1. Hi Jessica! Great question! What I mean when I say uncalibrated screen, is that my monitor settings were not adjusted for proper display (online) or printing. Basically what would happen, is that I would edit my images to look good on the laptop screen, and if you were to view them on another computer or print them, sometimes they would look overly edited–since I was over editing to make them show better on a dull monitor. I haven’t “officially” calibrated the computer I use now, but only because I haven’t found it necessary. I edit now with an imac and the prints have matched my monitor exactly so I haven’t done it. But if you feel that you need to calibrate your monitor you can buy some simple software to help you do it. Here’s a quick example: http://www.amazon.com/X-Rite-i1Display-Calibrator-Laptop-Displays/dp/B000JLO31M/ref=sr_1_4?ie=UTF8&qid=1320162025&sr=8-4

  3. I think they’re beautiful, Brooke — and is it sad that your “beginner” images look like ones I think I’ve progressed on? LOL! (I’m also AMAZED at how much you and your sister look alike! Are you twins?) Some days I think I’m doing great, others, (like when I look at other people’s work) not so much. I loved taking your classes, and am saving up to do the Advanced Pro. Still practicing (and thanks, Jessica, for asking about the monitor! I was wondering the same thing!) but wondering how long you need to practice before you’re considered a “pro.” Another question — it seems that part of the whole “digital photographer” package is knowing how to use a computer for editing. Can you recommend a class, or classes, that help with this? Or did you self-teach? Enough brain-picking . . . thanks for sharing your wonderful images with us!!

  4. Kate! Wonderful to hear from you! No, me and my sister are not twins 🙂 Some people think we look a lot alike though 🙂 In answer to your questions…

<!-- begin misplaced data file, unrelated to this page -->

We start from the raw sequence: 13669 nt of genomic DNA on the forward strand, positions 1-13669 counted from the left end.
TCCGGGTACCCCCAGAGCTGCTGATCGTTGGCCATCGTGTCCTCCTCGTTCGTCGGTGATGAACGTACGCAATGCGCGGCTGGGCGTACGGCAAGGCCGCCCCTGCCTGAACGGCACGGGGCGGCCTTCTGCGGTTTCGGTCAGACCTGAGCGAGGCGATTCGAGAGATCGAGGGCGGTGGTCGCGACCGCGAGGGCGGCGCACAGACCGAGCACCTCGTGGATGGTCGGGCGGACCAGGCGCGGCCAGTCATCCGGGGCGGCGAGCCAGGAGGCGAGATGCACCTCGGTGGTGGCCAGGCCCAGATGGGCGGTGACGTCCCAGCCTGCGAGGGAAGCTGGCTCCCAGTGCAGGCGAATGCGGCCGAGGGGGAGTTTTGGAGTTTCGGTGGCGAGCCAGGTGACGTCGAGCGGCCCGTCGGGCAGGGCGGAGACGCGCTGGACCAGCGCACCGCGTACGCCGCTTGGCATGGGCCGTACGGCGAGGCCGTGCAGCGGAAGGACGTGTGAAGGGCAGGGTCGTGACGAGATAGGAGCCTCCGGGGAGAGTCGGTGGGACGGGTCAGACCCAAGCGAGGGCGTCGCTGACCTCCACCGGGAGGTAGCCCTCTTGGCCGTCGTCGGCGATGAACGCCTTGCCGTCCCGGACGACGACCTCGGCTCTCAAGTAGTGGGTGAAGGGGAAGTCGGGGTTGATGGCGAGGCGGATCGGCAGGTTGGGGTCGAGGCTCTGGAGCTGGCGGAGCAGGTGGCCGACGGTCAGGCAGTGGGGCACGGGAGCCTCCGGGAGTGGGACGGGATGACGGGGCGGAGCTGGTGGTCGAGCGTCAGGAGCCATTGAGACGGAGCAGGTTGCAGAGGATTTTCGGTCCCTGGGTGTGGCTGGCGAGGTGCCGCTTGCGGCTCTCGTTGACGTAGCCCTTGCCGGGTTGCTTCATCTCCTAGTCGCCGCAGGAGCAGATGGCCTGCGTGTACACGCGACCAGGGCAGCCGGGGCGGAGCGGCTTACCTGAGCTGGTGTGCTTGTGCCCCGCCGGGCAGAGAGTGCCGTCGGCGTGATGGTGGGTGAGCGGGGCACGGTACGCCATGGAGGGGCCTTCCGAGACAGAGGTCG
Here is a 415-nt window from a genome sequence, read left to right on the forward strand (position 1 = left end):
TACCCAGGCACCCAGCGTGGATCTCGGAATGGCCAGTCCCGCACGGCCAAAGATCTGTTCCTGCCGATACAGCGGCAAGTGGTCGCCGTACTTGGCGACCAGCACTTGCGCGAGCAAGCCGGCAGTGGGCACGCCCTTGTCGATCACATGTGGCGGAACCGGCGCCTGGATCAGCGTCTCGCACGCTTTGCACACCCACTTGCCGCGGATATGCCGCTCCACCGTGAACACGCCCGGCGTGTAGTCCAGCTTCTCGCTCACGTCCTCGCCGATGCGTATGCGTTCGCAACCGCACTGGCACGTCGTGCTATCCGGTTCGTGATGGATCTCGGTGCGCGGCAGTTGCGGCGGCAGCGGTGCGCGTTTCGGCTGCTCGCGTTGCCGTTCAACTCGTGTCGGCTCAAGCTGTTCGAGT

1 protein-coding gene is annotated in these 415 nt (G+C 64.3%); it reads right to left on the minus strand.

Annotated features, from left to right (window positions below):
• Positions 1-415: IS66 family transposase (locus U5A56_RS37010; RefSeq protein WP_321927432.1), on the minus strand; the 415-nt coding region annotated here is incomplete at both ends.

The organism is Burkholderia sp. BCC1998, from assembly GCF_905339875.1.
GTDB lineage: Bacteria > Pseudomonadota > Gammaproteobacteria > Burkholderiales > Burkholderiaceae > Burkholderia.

1. How long do you need to practice before you’re considered a “pro”? Well, if pro means that you are doing this as a “profession” and charging people… I would say to do as I suggest and not as I did myself! I was going pro immediately after my sisters pictures above…I knew nothing about the camera other than those shots turned out pretty good and surely everything must be that simple! WRONG! I had a rough go of it for a little while. I wouldn’t suggest that anyone go pro who didn’t understand their camera, editing, and some basic business sense. Again, I knew none of those things, but it would have saved a whole lot of heart ache!

    2. As for editing, I’m completely self taught. Which is partly why I feel a little intimidated about offering an editing class. I will let you know though that I have a class under development right now that is a “Natural Light: Start to Finish” course. The concept is to learn all about natural light at all times of day and in all types of conditions. STudents accompany me on shoots via video. I teach about the light, but then I show you the shots straight out of the camera and what simple things I did to edit them in Lightroom. Its not an editing class as far as learning how to use a program, but you could very well pick up a lots of little tips to help.

    Other classes… I know that iheartfaces.com is teaching some photoshop classes (though I recommend Lightroom myself). Kelbytraining.com is another great resource!

  5. I totally remember these pictures! And I do remember thinking, “Whoa, Brooke, you’re a natural!” And…I still do. Only now you’re a natural with a whole lot of hard work, knowledge, and skills to back it up 🙂

  6. ‘go for the heart’

    I couldn’t agree more!

    I know my images are not always technically great but as long as I can see the heart in the shot then I am happy (for now) with that image.

    technical will come…

Leave a Reply

Your email address will not be published.